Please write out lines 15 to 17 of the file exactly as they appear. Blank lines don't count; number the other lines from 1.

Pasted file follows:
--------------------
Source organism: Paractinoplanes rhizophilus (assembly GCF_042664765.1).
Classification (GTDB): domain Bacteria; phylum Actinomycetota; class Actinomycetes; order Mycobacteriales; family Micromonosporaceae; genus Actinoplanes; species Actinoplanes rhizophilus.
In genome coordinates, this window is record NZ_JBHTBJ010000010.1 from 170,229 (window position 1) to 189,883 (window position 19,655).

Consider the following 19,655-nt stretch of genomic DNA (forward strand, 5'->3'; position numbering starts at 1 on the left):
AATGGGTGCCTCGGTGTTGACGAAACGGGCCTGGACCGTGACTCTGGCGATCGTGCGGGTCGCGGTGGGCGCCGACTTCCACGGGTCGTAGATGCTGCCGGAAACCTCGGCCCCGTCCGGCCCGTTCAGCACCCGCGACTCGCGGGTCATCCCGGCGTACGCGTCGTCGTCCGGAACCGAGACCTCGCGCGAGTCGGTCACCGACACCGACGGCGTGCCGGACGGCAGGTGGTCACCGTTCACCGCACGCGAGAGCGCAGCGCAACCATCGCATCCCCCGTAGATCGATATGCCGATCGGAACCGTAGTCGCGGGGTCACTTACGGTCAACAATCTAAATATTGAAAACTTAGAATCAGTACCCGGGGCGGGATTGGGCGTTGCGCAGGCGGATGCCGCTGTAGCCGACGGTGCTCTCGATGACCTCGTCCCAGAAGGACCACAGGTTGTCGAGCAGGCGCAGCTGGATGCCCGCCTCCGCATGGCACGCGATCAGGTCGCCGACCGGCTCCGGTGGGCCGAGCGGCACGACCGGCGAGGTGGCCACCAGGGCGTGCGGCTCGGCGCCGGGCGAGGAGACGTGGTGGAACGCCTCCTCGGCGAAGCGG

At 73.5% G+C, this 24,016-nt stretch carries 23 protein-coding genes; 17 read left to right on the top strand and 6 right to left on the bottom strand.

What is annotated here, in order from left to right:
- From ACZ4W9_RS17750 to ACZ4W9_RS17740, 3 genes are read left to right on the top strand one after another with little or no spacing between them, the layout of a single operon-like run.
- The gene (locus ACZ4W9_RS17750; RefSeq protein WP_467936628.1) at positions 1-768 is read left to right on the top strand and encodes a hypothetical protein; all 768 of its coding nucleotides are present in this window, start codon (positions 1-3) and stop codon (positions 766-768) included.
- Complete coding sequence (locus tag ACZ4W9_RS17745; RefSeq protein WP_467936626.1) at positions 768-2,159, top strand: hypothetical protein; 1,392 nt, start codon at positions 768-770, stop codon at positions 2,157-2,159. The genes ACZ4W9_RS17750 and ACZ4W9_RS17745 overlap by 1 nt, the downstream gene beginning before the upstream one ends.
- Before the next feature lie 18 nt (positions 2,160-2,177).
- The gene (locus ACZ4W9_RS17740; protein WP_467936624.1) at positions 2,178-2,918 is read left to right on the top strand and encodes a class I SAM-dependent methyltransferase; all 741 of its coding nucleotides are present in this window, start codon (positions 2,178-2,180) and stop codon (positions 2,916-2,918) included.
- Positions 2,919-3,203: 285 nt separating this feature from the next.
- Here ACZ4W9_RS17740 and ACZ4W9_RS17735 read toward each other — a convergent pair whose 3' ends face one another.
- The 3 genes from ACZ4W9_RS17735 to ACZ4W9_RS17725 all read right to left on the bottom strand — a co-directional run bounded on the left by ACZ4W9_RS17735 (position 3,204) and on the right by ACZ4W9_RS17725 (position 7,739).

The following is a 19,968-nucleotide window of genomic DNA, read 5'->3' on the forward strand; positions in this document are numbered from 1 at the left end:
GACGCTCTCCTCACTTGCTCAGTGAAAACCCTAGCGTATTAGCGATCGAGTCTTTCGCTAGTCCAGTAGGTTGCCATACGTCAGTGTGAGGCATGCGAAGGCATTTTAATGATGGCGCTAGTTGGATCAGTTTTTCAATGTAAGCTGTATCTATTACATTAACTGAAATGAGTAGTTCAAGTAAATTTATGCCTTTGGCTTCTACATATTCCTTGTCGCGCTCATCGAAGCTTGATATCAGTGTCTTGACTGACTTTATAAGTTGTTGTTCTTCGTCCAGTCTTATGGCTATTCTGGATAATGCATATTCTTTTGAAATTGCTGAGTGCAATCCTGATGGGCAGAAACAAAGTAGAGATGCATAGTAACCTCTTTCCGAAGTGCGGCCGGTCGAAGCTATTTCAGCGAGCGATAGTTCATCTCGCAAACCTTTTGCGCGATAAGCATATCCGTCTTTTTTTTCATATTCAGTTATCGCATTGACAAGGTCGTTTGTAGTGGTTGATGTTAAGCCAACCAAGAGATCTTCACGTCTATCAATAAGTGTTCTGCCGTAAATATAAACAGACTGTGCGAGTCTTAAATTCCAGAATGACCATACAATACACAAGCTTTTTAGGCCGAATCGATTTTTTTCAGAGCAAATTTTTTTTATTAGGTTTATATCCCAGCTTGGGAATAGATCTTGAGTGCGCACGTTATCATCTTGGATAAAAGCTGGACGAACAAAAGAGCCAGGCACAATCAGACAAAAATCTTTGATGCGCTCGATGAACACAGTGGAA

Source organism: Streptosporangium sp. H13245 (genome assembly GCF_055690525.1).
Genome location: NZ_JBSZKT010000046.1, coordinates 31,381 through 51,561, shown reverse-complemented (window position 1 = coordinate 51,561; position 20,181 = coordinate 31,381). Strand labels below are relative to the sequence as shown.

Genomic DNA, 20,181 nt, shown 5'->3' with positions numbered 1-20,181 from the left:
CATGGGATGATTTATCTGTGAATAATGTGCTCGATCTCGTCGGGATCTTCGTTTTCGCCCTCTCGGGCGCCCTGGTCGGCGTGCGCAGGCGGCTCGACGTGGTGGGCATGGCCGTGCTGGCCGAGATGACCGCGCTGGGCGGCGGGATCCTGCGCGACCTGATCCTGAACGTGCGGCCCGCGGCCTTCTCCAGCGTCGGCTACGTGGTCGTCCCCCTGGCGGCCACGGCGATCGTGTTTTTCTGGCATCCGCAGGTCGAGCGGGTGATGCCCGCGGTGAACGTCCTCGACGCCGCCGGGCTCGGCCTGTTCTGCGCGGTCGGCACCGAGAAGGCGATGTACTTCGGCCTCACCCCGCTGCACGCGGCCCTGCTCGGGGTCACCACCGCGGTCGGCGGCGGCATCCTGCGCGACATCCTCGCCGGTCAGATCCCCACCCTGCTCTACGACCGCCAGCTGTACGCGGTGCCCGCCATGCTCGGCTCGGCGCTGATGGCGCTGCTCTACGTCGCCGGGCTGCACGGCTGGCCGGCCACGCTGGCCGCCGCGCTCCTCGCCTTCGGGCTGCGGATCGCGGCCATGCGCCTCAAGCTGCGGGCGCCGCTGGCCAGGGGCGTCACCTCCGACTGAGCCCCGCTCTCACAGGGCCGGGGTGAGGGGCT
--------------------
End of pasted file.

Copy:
- The 3 genes from ACZ4W9_RS17735 to ACZ4W9_RS17725 all read right to left on the bottom strand — a co-directional run bounded on the left by ACZ4W9_RS17735 (position 3,204) and on the right by ACZ4W9_RS17725 (position 7,739).

The following is a 19,968-nucleotide window of genomic DNA, read 5'->3' on the forward strand; positions in this document are numbered from 1 at the left end:
GACGCTCTCCTCACTTGCTCAGTGAAAACCCTAGCGTATTAGCGATCGAGTCTTTCGCTAGTCCAGTAGGTTGCCATACGTCAGTGTGAGGCATGCGAAGGCATTTTAATGATGGCGCTAGTTGGATCAGTTTTTCAATGTAAGCTGTATCTATTACATTAACTGAAATGAGTAGTTCAAGTAAATTTATGCCTTTGGCTTCTACATATTCCTTGTCGCGCTCATCGAAGCTTGATATCAGTGTCTTGACTGACTTTATAAGTTGTTGTTCTTCGTCCAGTCTTATGGCTATTCTGGATAATGCATATTCTTTTGAAATTGCTGAGTGCAATCCTGATGGGCAGAAACAAAGTAGAGATGCATAGTAACCTCTTTCCGAAGTGCGGCCGGTCGAAGCTATTTCAGCGAGCGATAGTTCATCTCGCAAACCTTTTGCGCGATAAGCATATCCGTCTTTTTTTTCATATTCAGTTATCGCATTGACAAGGTCGTTTGTAGTGGTTGATGTTAAGCCAACCAAGAGATCTTCACGTCTATCAATAAGTGTTCTGCCGTAAATATAAACAGACTGTGCGAGTCTTAAATTCCAGAATGACCATACAATACACAAGCTTTTTAGGCCGAATCGATTTTTTTCAGAGCAAATTTTTTTTATTAGGTTTATATCCCAGCTTGGGAATAGATCTTGAGTGCGCACGTTATCATCTTGGATAAAAGCTGGACGAACAAAAGAGCCAGGCACAATCAGACAAAAATCTTTGATGCGCTCGATGAACACAGTGGAA